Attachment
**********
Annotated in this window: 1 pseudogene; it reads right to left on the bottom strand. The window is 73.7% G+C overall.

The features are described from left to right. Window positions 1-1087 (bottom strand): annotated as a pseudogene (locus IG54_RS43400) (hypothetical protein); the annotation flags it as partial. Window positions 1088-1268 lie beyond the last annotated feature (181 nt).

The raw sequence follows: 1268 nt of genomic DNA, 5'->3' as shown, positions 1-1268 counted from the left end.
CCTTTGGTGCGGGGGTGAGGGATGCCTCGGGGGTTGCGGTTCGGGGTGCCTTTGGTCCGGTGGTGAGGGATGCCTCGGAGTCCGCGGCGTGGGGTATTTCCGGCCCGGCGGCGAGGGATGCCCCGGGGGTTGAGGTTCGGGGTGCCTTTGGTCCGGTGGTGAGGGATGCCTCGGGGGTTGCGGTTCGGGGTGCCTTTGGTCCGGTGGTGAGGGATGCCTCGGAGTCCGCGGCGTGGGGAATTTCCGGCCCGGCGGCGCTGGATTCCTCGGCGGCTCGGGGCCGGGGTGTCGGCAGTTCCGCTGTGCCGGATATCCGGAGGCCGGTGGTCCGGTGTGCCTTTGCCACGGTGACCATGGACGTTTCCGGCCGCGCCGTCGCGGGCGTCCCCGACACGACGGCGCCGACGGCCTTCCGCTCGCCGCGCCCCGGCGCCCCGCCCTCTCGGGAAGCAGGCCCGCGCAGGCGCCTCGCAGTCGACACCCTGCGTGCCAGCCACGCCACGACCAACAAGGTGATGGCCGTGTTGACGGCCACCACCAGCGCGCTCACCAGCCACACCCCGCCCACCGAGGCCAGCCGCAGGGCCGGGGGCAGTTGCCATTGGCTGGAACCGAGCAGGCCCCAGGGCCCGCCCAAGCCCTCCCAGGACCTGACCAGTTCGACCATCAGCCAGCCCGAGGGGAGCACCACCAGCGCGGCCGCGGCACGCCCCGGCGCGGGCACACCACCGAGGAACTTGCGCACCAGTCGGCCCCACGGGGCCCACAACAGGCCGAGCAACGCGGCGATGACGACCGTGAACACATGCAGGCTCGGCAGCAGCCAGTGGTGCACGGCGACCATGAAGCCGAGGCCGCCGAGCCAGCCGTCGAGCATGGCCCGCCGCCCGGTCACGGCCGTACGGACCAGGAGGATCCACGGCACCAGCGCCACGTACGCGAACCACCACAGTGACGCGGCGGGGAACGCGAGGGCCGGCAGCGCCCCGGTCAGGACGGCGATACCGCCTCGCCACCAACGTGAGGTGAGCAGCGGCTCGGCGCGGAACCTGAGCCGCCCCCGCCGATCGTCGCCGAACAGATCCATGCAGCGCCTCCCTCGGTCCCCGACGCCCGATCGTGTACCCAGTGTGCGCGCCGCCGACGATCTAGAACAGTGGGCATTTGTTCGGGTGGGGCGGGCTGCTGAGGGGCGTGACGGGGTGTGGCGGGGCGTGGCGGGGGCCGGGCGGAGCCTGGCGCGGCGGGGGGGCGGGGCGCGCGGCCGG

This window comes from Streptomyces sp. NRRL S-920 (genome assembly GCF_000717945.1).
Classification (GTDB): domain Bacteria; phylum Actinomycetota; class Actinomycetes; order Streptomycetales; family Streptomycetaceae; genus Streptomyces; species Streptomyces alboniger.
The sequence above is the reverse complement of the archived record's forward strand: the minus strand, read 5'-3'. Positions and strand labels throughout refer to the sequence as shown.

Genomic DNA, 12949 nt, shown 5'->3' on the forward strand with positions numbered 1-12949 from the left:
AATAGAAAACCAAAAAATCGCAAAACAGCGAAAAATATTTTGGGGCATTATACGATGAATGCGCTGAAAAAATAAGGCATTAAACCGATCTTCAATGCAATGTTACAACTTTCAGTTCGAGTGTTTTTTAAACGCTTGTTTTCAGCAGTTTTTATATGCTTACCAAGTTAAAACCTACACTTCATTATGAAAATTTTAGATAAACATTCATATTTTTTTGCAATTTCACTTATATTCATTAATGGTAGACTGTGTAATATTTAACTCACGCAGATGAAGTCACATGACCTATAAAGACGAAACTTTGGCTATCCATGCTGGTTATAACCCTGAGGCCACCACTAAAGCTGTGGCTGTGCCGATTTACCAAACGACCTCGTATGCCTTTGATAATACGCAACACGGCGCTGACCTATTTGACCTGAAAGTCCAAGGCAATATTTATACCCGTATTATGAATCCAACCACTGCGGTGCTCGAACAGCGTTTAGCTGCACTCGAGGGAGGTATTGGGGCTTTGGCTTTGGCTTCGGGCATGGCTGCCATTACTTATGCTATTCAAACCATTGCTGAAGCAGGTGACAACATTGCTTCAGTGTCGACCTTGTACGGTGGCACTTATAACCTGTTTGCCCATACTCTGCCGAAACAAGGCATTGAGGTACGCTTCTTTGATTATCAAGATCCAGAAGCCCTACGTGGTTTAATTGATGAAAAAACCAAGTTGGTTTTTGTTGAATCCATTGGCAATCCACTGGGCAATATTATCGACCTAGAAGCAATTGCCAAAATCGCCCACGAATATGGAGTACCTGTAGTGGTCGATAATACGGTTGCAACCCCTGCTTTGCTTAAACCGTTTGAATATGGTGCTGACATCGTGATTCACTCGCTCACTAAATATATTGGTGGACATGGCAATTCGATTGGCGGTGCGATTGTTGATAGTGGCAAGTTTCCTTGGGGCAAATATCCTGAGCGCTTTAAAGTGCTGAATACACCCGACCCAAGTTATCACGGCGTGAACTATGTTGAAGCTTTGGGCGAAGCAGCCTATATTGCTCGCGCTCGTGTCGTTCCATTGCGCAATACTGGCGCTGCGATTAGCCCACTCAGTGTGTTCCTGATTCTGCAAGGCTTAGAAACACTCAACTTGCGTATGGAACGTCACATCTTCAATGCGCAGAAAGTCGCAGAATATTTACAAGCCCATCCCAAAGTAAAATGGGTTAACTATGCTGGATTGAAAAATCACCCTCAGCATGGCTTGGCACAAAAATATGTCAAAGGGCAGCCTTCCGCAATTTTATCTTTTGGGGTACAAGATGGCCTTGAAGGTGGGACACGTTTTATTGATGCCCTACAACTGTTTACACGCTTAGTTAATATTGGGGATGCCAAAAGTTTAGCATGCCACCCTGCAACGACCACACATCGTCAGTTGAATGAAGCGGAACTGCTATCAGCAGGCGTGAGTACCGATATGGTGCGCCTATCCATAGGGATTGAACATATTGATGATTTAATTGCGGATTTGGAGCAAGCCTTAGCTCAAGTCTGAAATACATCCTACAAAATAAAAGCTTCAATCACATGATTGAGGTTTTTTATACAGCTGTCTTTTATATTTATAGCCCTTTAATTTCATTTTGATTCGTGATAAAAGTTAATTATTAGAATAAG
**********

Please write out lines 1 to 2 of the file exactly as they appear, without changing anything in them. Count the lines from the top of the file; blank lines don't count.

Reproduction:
Annotated in this window: 1 pseudogene; it reads right to left on the bottom strand. The window is 73.7% G+C overall.

The features are described from left to right. Window positions 1-1087 (bottom strand): annotated as a pseudogene (locus IG54_RS43400) (hypothetical protein); the annotation flags it as partial. Window positions 1088-1268 lie beyond the last annotated feature (181 nt).